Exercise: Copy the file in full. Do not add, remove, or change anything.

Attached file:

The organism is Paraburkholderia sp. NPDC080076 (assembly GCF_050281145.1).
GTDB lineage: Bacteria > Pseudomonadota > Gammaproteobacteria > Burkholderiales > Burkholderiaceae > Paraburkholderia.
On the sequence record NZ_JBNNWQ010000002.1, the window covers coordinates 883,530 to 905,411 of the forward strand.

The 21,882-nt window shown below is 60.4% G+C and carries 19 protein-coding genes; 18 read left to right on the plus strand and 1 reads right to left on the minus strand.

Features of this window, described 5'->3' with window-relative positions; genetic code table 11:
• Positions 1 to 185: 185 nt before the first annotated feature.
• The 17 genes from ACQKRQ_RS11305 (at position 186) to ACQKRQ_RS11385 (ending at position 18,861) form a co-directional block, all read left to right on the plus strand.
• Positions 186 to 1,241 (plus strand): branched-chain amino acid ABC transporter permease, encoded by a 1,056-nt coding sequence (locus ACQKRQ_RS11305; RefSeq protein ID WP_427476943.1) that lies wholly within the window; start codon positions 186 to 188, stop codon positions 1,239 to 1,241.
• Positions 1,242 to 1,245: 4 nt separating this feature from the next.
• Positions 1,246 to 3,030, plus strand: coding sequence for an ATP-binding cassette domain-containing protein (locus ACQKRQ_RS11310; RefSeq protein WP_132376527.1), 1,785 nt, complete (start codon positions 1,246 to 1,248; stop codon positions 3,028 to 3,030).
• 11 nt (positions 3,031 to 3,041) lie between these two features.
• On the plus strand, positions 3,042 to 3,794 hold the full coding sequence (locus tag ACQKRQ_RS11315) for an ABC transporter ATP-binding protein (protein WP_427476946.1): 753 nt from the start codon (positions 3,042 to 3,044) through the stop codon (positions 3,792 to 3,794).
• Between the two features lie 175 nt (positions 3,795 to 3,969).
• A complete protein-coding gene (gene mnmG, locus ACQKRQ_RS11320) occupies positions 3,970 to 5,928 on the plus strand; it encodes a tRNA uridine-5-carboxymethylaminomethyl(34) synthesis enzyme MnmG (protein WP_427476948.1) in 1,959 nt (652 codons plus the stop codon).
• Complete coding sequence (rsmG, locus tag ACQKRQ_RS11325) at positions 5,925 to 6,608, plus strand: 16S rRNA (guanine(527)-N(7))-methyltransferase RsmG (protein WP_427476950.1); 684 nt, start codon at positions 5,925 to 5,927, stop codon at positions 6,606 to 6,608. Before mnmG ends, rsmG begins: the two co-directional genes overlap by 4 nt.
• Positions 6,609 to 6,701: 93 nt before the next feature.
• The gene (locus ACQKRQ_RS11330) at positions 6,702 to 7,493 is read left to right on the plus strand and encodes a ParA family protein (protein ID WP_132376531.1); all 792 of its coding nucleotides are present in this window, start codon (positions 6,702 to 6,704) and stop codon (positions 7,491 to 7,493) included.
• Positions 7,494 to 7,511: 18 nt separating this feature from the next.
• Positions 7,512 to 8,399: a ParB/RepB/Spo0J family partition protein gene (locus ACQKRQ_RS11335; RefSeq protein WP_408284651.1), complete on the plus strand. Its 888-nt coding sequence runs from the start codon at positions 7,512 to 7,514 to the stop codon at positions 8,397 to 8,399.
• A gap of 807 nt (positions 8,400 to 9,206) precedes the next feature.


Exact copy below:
The organism is Paraburkholderia sp. NPDC080076 (assembly GCF_050281145.1).
GTDB lineage: Bacteria > Pseudomonadota > Gammaproteobacteria > Burkholderiales > Burkholderiaceae > Paraburkholderia.
On the sequence record NZ_JBNNWQ010000002.1, the window covers coordinates 883,530 to 905,411 of the forward strand.

The 21,882-nt window shown below is 60.4% G+C and carries 19 protein-coding genes; 18 read left to right on the plus strand and 1 reads right to left on the minus strand.

Features of this window, described 5'->3' with window-relative positions; genetic code table 11:
• Positions 1 to 185: 185 nt before the first annotated feature.
• The 17 genes from ACQKRQ_RS11305 (at position 186) to ACQKRQ_RS11385 (ending at position 18,861) form a co-directional block, all read left to right on the plus strand.
• Positions 186 to 1,241 (plus strand): branched-chain amino acid ABC transporter permease, encoded by a 1,056-nt coding sequence (locus ACQKRQ_RS11305; RefSeq protein ID WP_427476943.1) that lies wholly within the window; start codon positions 186 to 188, stop codon positions 1,239 to 1,241.
• Positions 1,242 to 1,245: 4 nt separating this feature from the next.
• Positions 1,246 to 3,030, plus strand: coding sequence for an ATP-binding cassette domain-containing protein (locus ACQKRQ_RS11310; RefSeq protein WP_132376527.1), 1,785 nt, complete (start codon positions 1,246 to 1,248; stop codon positions 3,028 to 3,030).
• 11 nt (positions 3,031 to 3,041) lie between these two features.
• On the plus strand, positions 3,042 to 3,794 hold the full coding sequence (locus tag ACQKRQ_RS11315) for an ABC transporter ATP-binding protein (protein WP_427476946.1): 753 nt from the start codon (positions 3,042 to 3,044) through the stop codon (positions 3,792 to 3,794).
• Between the two features lie 175 nt (positions 3,795 to 3,969).
• A complete protein-coding gene (gene mnmG, locus ACQKRQ_RS11320) occupies positions 3,970 to 5,928 on the plus strand; it encodes a tRNA uridine-5-carboxymethylaminomethyl(34) synthesis enzyme MnmG (protein WP_427476948.1) in 1,959 nt (652 codons plus the stop codon).
• Complete coding sequence (rsmG, locus tag ACQKRQ_RS11325) at positions 5,925 to 6,608, plus strand: 16S rRNA (guanine(527)-N(7))-methyltransferase RsmG (protein WP_427476950.1); 684 nt, start codon at positions 5,925 to 5,927, stop codon at positions 6,606 to 6,608. Before mnmG ends, rsmG begins: the two co-directional genes overlap by 4 nt.
• Positions 6,609 to 6,701: 93 nt before the next feature.
• The gene (locus ACQKRQ_RS11330) at positions 6,702 to 7,493 is read left to right on the plus strand and encodes a ParA family protein (protein ID WP_132376531.1); all 792 of its coding nucleotides are present in this window, start codon (positions 6,702 to 6,704) and stop codon (positions 7,491 to 7,493) included.
• Positions 7,494 to 7,511: 18 nt separating this feature from the next.
• Positions 7,512 to 8,399: a ParB/RepB/Spo0J family partition protein gene (locus ACQKRQ_RS11335; RefSeq protein WP_408284651.1), complete on the plus strand. Its 888-nt coding sequence runs from the start codon at positions 7,512 to 7,514 to the stop codon at positions 8,397 to 8,399.
• A gap of 807 nt (positions 8,400 to 9,206) precedes the next feature.